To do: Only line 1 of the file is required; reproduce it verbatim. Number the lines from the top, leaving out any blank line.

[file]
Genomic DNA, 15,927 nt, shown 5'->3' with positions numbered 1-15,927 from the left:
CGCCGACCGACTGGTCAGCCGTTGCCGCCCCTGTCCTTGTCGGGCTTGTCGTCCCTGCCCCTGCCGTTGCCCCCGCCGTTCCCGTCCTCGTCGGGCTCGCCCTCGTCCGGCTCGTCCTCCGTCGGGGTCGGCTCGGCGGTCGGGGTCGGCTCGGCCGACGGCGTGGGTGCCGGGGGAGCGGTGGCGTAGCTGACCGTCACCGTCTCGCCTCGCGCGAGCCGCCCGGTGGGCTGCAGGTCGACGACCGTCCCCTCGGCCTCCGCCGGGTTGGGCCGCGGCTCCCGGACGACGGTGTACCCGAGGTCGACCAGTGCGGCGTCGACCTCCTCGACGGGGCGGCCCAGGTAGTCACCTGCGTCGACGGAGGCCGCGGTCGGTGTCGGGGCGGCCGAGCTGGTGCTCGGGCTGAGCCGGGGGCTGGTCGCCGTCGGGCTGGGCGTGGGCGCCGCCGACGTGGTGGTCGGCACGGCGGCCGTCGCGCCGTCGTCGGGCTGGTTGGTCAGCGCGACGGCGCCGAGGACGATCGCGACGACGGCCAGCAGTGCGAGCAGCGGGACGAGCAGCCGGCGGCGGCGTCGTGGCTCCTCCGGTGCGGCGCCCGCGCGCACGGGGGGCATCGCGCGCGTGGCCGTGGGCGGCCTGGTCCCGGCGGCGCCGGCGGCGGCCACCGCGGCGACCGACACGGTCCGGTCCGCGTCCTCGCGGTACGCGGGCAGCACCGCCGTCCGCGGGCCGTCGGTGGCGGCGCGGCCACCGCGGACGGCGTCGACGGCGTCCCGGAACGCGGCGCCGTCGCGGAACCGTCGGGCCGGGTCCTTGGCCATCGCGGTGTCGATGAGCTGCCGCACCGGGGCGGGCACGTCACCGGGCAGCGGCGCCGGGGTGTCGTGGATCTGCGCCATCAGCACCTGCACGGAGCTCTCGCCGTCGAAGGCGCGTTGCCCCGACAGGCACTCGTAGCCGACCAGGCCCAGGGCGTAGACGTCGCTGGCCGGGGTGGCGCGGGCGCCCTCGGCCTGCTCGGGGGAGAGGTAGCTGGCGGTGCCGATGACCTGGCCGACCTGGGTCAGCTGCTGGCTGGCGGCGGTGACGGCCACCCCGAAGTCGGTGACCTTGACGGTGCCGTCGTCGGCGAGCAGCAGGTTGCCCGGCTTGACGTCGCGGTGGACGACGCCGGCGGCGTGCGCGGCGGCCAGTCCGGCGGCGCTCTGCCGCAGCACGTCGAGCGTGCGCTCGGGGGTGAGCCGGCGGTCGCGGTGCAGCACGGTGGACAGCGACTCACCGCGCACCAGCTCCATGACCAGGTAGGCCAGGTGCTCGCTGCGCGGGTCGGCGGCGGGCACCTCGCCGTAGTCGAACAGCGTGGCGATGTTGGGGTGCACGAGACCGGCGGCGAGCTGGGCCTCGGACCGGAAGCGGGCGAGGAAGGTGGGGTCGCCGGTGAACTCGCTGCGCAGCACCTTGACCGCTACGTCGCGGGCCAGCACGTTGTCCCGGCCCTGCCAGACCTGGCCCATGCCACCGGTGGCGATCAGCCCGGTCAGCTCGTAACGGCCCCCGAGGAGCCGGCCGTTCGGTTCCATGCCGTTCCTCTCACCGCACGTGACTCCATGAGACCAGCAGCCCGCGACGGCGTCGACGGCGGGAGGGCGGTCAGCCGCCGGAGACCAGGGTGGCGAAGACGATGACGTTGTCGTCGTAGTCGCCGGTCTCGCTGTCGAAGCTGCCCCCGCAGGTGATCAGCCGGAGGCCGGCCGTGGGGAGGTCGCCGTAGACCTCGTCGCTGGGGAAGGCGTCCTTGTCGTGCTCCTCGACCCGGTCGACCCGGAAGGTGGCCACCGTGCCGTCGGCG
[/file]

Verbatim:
Genomic DNA, 15,927 nt, shown 5'->3' with positions numbered 1-15,927 from the left: